School principals expect more of their regional associations will take action against the Government's national standards in reading, writing and maths.
They say they are encouraged by the Auckland Primary Principals Association, which has recommended its members do not attend national standards training.
The association says the standards are flawed and the training is confusing.
Canterbury Primary Principals Association president Denise Torrey says her members have a similar view.
Principals in Northland, Rotorua, Manawatu and Invercargill also say Auckland's view is widely shared.
Education Minister Anne Tolley says schools are "grandstanding" and educators should talk to her and the Ministry of Education instead of taking action. She describes a boycott as "really stupid."
Teachers vital - professor
A professor who advised the Goverment on national standards in reading, writing and maths, says they are doomed to fail unless teachers can be convinced of their usefulness.
Professor John Hattie from Auckland University says national standards will be most useful if they focus on children's progress, and should never be used as public league tables to rank schools against each other.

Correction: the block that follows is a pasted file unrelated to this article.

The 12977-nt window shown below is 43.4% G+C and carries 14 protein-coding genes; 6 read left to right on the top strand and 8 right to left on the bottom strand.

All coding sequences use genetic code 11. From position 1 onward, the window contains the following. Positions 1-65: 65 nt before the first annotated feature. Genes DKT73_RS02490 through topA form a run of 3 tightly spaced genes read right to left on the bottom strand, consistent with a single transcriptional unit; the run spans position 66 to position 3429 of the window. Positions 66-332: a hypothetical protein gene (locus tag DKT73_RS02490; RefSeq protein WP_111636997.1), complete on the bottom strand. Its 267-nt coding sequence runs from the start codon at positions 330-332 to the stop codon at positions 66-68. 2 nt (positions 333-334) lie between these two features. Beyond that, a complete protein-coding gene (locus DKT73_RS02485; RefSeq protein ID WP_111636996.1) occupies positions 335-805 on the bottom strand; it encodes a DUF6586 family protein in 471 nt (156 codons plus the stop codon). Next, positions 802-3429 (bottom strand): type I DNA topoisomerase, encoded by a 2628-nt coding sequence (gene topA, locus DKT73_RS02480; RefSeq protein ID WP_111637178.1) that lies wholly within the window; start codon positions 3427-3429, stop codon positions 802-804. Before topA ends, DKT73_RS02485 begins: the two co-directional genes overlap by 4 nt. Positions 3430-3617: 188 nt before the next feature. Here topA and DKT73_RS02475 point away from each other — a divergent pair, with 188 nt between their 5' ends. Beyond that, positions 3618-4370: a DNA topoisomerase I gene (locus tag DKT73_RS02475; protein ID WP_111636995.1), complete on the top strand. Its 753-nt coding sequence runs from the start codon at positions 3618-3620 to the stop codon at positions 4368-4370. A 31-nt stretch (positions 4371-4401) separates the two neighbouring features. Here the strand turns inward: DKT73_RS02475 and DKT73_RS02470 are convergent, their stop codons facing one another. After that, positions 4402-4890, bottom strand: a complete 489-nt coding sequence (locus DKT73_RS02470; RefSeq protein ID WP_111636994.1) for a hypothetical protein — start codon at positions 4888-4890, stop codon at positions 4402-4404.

"I sincerely hope that we don't get into the silly situation where we're inventing another way to help real estate agents sell houses, as opposed to trying to improve the quality of schooling."
He says children of similar ability are likely to achieve the same, no matter which school they attend.
Standards useful tool - principal
However a Wellington principal says schools that boycott the Government's national standards are missing out on a useful tool that benefits teachers and children.
Otari School principal Clifford Wicks says teachers at his school are finding the standards useful for pinpointing how individual students are doing.
While there is a wide range of opinion among his colleagues, he says most schools are just getting on with it, despite the tight timeframe.
Mr Wicks says he would be concerned if the results came to be seen as some kind of ranking system or league tables for schools.
However, he says the sector will have to address that if and when it happens, and meanwhile, it would be a shame if schools did not take advantage of the tool.